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Birds Board Book Board book – February 7, 2017
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From School Library Journal
Starred Review. PreSchool-K—This brief introduction to birds focuses on such basic features as their different colors and sizes. Soft acrylic paintings that appear as spreads, vignettes, and framed scenes match a text that perfectly conveys the young narrator's fascination with the birds in her environment. "Once I saw seven birds on the telephone wire. They didn't move and they didn't move and they didn't move. I looked away for just a second…." Three lines of identically positioned birds on wires appear with the text across the spread. Then a page turn reveals a thick, black, empty wire stretched across a stark white spread along with the words "and they were gone." The youngster imagines what the sky would look like if the birds could make marks with their tails and how bird-clouds would look during the day and at night. She can't really fly like the birds, but the final page demonstrates one way in which she can imitate them. The child voice in this charming story is just right and will resonate with the very youngest children. And the little girl's musings can encourage more "what if" conversations that will spark their imaginations.—Marianne Saccardi, formerly at Norwalk Community College, CT
Copyright © Reed Business Information, a division of Reed Elsevier Inc. All rights reserved. --This text refers to an out of print or unavailable edition of this title.
*Starred Review* Created by a husband-and-wife team, this delightful picture book bridges the space between concept books and longer narrative stories. An unseen narrator hears birds singing through an open window and looks out to see birds that represent concepts, such as color, shape, size, and number. The story becomes more sophisticated as it progresses. The narrator’s questions about birds open an exploration into more abstract, organic concepts about the natural environment: “If birds made marks with their tail feathers when they flew, think what the sky would look like,” for example. At the story’s end, the now-visible narrator, having imagined herself as a bird throughout the book, is back at her window, singing. Henkes’ spare, direct words have a lyrical magic, while Dronzek’s bright acrylic paintings, in saturated primary color and heavy black outlines, reflect the text’s plain elegance while carrying an exuberant energy all their own. One particularly memorable spread shows a large flock of black birds filling the sky in elegant trajectories of flight. Together, the words and pictures create a book that will enchant preschool audiences again and again. Preschool-Kindergarten. --Thom Barthelmess --This text refers to an out of print or unavailable edition of this title.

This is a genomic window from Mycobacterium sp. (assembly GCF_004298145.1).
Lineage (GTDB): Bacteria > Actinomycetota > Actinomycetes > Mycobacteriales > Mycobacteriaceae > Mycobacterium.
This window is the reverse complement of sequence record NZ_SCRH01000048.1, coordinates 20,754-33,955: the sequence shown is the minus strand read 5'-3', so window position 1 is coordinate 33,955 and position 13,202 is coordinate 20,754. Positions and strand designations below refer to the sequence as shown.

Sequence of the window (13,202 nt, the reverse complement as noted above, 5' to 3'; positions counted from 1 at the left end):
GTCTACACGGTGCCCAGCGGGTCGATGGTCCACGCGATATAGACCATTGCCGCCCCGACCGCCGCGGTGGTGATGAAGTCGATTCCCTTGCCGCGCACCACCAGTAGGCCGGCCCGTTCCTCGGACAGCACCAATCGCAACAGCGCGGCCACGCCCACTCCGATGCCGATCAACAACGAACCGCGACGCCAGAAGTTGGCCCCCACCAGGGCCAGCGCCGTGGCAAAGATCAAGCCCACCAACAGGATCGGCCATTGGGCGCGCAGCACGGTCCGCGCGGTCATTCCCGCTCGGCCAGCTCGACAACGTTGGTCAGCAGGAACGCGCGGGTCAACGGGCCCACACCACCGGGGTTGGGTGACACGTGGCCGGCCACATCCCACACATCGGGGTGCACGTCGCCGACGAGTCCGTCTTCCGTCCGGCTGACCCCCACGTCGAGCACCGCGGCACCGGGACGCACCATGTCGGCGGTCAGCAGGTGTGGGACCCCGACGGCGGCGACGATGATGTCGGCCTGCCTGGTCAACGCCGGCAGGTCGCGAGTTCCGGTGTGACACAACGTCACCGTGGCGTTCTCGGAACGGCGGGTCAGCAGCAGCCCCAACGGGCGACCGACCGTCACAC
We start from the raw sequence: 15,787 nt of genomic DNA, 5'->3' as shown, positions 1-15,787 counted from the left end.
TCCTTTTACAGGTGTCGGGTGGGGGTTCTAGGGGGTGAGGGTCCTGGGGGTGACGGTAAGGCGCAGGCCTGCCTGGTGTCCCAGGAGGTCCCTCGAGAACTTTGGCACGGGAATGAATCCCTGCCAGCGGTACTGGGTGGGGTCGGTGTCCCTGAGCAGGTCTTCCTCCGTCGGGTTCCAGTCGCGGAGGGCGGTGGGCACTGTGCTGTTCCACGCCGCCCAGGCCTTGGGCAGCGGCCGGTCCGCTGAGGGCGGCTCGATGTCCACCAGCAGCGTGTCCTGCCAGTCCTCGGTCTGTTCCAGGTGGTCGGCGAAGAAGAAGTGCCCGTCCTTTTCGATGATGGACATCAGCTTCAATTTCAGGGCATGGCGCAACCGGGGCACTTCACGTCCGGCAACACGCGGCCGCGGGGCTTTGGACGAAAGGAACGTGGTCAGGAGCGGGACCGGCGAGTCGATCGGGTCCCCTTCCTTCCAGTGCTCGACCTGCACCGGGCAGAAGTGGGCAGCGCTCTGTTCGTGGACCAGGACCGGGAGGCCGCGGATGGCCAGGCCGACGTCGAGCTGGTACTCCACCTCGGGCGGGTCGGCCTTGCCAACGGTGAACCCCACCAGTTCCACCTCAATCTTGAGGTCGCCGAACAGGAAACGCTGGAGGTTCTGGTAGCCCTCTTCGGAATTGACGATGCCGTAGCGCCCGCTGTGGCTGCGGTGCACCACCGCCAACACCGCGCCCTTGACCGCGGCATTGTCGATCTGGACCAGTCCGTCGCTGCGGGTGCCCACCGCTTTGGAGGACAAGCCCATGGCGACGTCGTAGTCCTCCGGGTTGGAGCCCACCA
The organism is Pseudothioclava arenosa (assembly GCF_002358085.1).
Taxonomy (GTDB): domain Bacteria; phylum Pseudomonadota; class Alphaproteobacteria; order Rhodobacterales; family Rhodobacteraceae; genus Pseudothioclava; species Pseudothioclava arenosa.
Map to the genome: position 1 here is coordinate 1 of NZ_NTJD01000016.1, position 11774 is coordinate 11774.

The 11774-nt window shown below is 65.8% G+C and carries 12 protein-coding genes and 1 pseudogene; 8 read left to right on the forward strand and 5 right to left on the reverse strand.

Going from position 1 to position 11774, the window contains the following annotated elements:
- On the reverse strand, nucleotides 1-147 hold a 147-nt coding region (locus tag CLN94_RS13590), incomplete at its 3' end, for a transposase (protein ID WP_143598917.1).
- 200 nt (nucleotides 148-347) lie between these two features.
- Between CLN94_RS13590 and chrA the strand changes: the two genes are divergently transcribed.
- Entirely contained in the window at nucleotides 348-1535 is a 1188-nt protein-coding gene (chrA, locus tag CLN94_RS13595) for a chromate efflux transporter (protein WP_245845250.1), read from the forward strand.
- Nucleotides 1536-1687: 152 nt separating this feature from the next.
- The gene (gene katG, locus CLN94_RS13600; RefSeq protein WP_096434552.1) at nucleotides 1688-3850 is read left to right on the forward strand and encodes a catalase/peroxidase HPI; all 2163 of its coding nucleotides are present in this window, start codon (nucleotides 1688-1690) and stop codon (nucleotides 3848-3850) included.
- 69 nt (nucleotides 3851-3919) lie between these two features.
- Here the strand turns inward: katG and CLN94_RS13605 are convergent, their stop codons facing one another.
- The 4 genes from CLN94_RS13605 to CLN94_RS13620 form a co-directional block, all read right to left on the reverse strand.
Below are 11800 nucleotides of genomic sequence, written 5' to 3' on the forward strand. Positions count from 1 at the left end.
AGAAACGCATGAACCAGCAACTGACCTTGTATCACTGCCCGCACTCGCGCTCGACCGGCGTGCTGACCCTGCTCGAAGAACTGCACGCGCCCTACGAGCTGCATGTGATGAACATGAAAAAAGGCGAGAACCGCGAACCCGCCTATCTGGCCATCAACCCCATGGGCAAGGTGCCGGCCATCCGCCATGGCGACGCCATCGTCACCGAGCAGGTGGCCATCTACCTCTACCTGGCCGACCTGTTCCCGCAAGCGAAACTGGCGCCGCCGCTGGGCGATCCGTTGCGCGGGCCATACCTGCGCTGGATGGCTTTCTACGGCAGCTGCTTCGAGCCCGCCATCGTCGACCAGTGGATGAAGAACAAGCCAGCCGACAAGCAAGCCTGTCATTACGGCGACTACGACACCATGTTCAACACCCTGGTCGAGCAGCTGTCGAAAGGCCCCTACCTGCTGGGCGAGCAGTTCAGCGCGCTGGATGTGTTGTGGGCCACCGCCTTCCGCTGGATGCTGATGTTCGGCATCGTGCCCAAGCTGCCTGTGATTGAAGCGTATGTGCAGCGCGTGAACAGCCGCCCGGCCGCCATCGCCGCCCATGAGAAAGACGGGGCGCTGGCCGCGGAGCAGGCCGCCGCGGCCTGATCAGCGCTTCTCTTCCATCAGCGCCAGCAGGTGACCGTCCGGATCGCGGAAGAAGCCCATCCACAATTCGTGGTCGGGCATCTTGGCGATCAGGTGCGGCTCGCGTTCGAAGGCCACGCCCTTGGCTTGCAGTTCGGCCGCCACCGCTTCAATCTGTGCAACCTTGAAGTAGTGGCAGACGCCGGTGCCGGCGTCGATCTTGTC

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My only issue with the book, it that it is difficult to see the difference in size between the flamingo and the rest of the birds, because the flamingo is off the page, but I do not think that is enough to lower my 5/5 star rating.
An open window
A curtain blowing in the breeze
Pink cherry blossoms against a backdrop of clear blue sky
A robin perched on a branch, head raised, mouth opened wide, singing his morning song
The above describes the first of many simple but moving illustrations. Laura Dronzek's artwork flows so perfectly with the text that I had to double check if Henkes both wrote AND illustrated this book. When the text is basic, the art is basic. But when the text builds and becomes more imaginative, so does the art.
The imaginative section is my favorite part of the book. I love the following text and the illustration it inspires.
"If birds made marks with their tail feathers when they flew, think what the sky would look like." Here Dronzek shares her vision of the sky in a colorfully busy, exciting, and almost chaotic image.
"If clouds were birds the sky would look like this. Or this." Here the artwork moves the reader into tranquility. On one page, yellow and blue create a beautiful sunset over water with yellow bird-clouds soaring above. The next page has a lovely night sky image where three bird-clouds sleep, curled up peacefully among the stars and under a full moon. The next spread carries this peaceful moment forward with a soothing snow scene. Snowflakes fill the pages, and a lone cardinal rests on a branch in a naked tree. Then, SURPRISE! Silhouettes of birds crowd the branches of the leafless tree. The next spread brings an explosion of black against the blue sky as a swarm of bird silhouettes takes flight.
I also love the image of a little girl wearing a red dress and surrounded by nature. With her arms stretched out, she pretends to fly while a cardinal leads the way. Here the text reveals that the little girl realizes that while it is fun to pretend she is a bird, children can't really fly. However, there is something children can do like a bird. . . .
Butterfly Kisses for Grandma and Grandpa (Mom's Choice and Independent Publisher Awards Recipient)
She absolutely loves the illustrations and I enjoy reading this lovely book.
Her favorite part is the one where all the birds are on the tree and leave at the same time, and she shouts "surprise!" on the 2nd page (for those who have read the book, you know what I mean).
She loves the page which talks about how some birds are so dark all that you can see are their shapes, and says every time we read it, "can't see, only the shape,"
It is a lovely lovely book and I look forward to more from this husband wife team. This inspired us to check out Oh! and other books by this couple, as well as Kevin Henkes's books...